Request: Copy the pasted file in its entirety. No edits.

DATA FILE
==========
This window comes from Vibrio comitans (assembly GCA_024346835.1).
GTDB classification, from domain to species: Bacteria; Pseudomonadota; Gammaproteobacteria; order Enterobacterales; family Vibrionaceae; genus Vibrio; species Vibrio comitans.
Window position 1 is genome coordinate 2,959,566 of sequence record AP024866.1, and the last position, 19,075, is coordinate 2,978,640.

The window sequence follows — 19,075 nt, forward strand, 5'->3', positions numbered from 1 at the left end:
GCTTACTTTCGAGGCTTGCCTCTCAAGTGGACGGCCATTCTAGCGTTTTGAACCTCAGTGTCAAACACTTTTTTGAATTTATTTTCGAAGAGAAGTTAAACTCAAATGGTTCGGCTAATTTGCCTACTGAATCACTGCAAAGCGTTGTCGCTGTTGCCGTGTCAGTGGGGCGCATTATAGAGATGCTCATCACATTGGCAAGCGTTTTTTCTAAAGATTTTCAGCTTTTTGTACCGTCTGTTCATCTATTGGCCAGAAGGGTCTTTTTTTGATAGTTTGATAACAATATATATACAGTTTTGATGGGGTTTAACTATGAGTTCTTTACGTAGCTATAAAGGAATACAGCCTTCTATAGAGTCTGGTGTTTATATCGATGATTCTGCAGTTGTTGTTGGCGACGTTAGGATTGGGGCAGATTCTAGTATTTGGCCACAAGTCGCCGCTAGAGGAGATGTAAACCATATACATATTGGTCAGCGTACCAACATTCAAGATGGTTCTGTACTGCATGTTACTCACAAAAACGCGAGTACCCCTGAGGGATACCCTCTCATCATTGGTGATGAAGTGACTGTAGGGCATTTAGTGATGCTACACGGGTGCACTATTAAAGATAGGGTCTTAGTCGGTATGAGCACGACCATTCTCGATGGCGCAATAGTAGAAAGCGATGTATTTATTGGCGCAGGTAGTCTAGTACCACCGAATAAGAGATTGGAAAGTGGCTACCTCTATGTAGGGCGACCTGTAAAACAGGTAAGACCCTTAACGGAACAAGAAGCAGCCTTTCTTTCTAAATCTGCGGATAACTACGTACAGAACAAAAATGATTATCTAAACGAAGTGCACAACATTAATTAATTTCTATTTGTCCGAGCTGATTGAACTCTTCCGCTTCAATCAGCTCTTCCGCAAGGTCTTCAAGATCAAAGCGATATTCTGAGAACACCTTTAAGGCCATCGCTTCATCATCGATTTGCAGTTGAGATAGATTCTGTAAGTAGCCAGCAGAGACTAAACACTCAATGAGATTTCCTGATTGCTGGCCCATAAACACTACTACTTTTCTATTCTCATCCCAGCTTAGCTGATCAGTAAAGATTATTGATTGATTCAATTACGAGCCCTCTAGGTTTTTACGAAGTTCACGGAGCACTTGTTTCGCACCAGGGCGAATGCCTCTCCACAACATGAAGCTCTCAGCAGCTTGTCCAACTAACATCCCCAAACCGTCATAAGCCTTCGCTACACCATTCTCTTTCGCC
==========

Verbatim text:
This window comes from Vibrio comitans (assembly GCA_024346835.1).
GTDB classification, from domain to species: Bacteria; Pseudomonadota; Gammaproteobacteria; order Enterobacterales; family Vibrionaceae; genus Vibrio; species Vibrio comitans.
Window position 1 is genome coordinate 2,959,566 of sequence record AP024866.1, and the last position, 19,075, is coordinate 2,978,640.

The window sequence follows — 19,075 nt, forward strand, 5'->3', positions numbered from 1 at the left end:
GCTTACTTTCGAGGCTTGCCTCTCAAGTGGACGGCCATTCTAGCGTTTTGAACCTCAGTGTCAAACACTTTTTTGAATTTATTTTCGAAGAGAAGTTAAACTCAAATGGTTCGGCTAATTTGCCTACTGAATCACTGCAAAGCGTTGTCGCTGTTGCCGTGTCAGTGGGGCGCATTATAGAGATGCTCATCACATTGGCAAGCGTTTTTTCTAAAGATTTTCAGCTTTTTGTACCGTCTGTTCATCTATTGGCCAGAAGGGTCTTTTTTTGATAGTTTGATAACAATATATATACAGTTTTGATGGGGTTTAACTATGAGTTCTTTACGTAGCTATAAAGGAATACAGCCTTCTATAGAGTCTGGTGTTTATATCGATGATTCTGCAGTTGTTGTTGGCGACGTTAGGATTGGGGCAGATTCTAGTATTTGGCCACAAGTCGCCGCTAGAGGAGATGTAAACCATATACATATTGGTCAGCGTACCAACATTCAAGATGGTTCTGTACTGCATGTTACTCACAAAAACGCGAGTACCCCTGAGGGATACCCTCTCATCATTGGTGATGAAGTGACTGTAGGGCATTTAGTGATGCTACACGGGTGCACTATTAAAGATAGGGTCTTAGTCGGTATGAGCACGACCATTCTCGATGGCGCAATAGTAGAAAGCGATGTATTTATTGGCGCAGGTAGTCTAGTACCACCGAATAAGAGATTGGAAAGTGGCTACCTCTATGTAGGGCGACCTGTAAAACAGGTAAGACCCTTAACGGAACAAGAAGCAGCCTTTCTTTCTAAATCTGCGGATAACTACGTACAGAACAAAAATGATTATCTAAACGAAGTGCACAACATTAATTAATTTCTATTTGTCCGAGCTGATTGAACTCTTCCGCTTCAATCAGCTCTTCCGCAAGGTCTTCAAGATCAAAGCGATATTCTGAGAACACCTTTAAGGCCATCGCTTCATCATCGATTTGCAGTTGAGATAGATTCTGTAAGTAGCCAGCAGAGACTAAACACTCAATGAGATTTCCTGATTGCTGGCCCATAAACACTACTACTTTTCTATTCTCATCCCAGCTTAGCTGATCAGTAAAGATTATTGATTGATTCAATTACGAGCCCTCTAGGTTTTTACGAAGTTCACGGAGCACTTGTTTCGCACCAGGGCGAATGCCTCTCCACAACATGAAGCTCTCAGCAGCTTGTCCAACTAACATCCCCAAACCGTCATAAGCCTTCGCTACACCATTCTCTTTCGCC